French politics

Tribute to Joan

Joan of Arc was honoured this last Friday.

Nicolas Sarkozy came to Domrémy (Vosges, east of France) for the 600th anniversary of her birth. Paying tribute to her, the outgoing French president declared Joan the Maiden did not belong to any political party and she was a symbol of unity for French people, before all.

The day after, Marine Le Pen, the Front national (far-right) leader also paid tribute, with her father Jean-Marie, to Joan of Arc in front of her statue settled in the centre of Paris. She strongly criticized the Nicolas Sarkozy’s initiative, considering it as an electioneering one, in the context of the coming presidential elections.

Marine Le Pen, Front national leader and candidate for the 2012 presidential elections, delivering a speech the 1st of May 2011.

 It is maybe an accident but fate is a great provider for the president-candidate who is enjoying his position to glorify this icon of the French History, considered as a symbol and unity in the context of the international crisis.

The Le Pens’ didn’t really appreciate this tribute, Joan of Arc being the symbol of Front national, their symbol. In other words, Nicolas Sarkozy is regarded as an impostor and not as a sincere admirer of the Maiden compared to the Le Pens’ who celebrate her every year, the 1st of May.

The Nicolas Sarkozy’s tribute, although formal, has undoubtedly, some political interests. Indeed, Joan of Arc has been a far right icon since the beginning of the XX° century from Charles Maurras to Marine Le Pen. This icon clearly challenges Marianne insofar as she embodies the French identity rather than the Republic, a political regime which was hated by the royalists during a long time. Evocating Joan of Arc, the French president directly tackles to the far-right leader and candidate dealing with her ideas, as he did with Jean-Marie Le Pen in 2007. To sum up, the non-official UMP candidate wants to look up the favourite themes of the French far-right, hoping to attract his voters.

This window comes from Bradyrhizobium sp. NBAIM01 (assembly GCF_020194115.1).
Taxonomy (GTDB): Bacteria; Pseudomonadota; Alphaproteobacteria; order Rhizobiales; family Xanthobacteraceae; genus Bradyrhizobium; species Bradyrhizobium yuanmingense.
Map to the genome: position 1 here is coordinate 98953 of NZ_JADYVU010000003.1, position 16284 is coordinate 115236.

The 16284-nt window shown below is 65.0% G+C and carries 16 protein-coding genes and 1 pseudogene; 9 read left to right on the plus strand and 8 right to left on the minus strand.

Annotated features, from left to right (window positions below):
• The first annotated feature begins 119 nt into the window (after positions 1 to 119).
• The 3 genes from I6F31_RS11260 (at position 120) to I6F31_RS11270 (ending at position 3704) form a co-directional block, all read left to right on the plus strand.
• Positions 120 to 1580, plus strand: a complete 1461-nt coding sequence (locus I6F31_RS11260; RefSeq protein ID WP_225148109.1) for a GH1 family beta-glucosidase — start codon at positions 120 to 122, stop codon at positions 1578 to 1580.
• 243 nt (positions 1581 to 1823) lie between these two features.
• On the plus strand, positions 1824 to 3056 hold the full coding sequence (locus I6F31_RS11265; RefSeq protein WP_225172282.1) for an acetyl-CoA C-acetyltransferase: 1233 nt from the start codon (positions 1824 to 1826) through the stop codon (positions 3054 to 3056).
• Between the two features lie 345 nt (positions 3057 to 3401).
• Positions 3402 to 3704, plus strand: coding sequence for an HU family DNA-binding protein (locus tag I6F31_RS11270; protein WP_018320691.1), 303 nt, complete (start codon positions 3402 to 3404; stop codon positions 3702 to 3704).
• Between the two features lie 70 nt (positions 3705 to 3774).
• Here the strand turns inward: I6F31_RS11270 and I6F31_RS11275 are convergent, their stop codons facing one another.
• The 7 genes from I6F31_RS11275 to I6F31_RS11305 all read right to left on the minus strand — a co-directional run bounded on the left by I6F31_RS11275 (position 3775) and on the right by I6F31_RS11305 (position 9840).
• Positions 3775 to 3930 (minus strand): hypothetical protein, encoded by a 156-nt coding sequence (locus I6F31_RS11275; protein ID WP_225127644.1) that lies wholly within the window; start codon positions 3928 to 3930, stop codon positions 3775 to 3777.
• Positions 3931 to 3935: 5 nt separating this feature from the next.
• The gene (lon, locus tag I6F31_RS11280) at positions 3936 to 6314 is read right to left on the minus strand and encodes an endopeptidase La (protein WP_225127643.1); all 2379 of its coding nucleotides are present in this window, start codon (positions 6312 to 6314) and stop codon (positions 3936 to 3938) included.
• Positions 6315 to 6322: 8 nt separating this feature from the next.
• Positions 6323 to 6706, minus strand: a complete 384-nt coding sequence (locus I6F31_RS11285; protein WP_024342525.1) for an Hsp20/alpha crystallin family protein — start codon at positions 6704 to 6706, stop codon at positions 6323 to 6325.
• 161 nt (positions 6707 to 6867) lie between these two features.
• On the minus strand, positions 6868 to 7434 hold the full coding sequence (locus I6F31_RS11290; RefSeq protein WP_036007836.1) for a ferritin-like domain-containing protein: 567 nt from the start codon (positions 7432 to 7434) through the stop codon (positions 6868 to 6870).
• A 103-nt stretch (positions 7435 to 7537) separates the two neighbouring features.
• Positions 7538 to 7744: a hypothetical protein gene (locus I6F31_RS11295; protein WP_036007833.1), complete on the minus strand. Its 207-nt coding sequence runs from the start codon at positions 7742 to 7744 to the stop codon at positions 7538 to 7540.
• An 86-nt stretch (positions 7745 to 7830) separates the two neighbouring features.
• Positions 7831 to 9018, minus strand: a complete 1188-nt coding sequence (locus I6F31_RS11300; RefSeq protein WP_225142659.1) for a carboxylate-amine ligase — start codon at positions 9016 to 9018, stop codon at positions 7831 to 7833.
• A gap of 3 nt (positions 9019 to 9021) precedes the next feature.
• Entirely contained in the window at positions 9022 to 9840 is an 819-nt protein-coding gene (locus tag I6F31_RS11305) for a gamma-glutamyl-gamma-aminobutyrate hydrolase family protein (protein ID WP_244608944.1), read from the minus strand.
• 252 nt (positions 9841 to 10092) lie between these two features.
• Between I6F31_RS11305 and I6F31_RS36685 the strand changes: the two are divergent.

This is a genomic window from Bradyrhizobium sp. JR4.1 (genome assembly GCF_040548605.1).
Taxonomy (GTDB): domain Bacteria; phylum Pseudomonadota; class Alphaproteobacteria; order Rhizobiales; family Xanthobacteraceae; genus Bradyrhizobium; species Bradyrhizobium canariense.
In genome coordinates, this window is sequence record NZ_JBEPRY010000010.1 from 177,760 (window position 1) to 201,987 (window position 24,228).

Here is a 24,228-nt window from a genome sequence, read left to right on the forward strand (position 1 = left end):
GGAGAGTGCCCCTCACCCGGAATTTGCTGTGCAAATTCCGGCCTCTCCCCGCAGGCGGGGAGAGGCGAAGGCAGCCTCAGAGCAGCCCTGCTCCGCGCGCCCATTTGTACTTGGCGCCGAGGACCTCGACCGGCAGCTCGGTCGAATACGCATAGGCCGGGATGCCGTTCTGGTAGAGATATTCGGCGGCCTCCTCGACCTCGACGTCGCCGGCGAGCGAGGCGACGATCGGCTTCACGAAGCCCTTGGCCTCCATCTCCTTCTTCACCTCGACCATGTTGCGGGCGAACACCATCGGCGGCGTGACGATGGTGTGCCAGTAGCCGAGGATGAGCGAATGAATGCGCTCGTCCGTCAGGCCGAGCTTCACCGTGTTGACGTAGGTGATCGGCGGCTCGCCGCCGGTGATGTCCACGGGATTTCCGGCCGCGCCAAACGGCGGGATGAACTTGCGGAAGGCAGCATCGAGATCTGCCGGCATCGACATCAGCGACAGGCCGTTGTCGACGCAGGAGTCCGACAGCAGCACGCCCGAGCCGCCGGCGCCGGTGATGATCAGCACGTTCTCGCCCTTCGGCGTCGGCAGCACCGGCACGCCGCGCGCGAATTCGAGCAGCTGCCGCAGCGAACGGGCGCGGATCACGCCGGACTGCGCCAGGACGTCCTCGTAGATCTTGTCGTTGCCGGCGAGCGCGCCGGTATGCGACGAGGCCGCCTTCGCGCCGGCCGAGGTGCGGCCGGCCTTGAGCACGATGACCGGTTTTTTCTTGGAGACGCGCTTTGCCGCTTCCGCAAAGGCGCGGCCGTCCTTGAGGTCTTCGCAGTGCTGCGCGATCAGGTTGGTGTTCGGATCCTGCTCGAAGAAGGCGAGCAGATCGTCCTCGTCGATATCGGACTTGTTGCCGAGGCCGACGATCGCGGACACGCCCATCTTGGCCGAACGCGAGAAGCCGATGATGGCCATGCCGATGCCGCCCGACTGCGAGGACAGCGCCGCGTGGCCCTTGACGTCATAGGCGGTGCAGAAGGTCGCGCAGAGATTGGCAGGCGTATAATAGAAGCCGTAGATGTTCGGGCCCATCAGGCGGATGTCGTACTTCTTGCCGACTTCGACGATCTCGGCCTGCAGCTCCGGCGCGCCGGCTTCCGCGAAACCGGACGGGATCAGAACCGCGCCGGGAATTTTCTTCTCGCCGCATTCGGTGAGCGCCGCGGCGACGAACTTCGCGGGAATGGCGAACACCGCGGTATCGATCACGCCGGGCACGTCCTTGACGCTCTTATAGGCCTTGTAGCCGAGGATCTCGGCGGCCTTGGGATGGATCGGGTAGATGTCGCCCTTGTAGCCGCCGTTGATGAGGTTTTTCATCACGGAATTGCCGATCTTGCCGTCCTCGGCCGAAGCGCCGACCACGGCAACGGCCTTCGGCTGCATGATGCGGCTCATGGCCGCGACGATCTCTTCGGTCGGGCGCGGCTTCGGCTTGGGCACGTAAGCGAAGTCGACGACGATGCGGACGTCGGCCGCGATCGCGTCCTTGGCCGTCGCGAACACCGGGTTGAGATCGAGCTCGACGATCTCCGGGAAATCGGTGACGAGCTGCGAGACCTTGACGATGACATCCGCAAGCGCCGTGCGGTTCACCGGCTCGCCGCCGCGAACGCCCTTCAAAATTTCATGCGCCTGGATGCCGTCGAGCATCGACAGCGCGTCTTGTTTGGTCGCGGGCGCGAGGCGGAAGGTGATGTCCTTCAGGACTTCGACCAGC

Nonetheless, such a strategy, if it perfectly worked five years ago, might fail insofar as Marine Le Pen is smarter, more strategic, cynical and has a better ready reply than his father. What is more, with this strategy, Nicolas Sarkozy might be considered as the one who is running after the far-right instead of attracting the Front national voters, which might upset the UMP voters.

Paying tribute to the Maiden, Sarkozy clearly put forward his intention to seduce a very conservative and catholic electorate more and more attempted by Marine Le Pen who scores near 20% of the votes in the poll opinions. This choice is quite surprising but not very finally. During the previous campaign, in 2007, he explicitly made a reference to Jean Jaurès and Léon Blum, former and historic socialist leaders in order to get the left voters. In 2012, he uses this strategy once again but there is no guarantee it works again.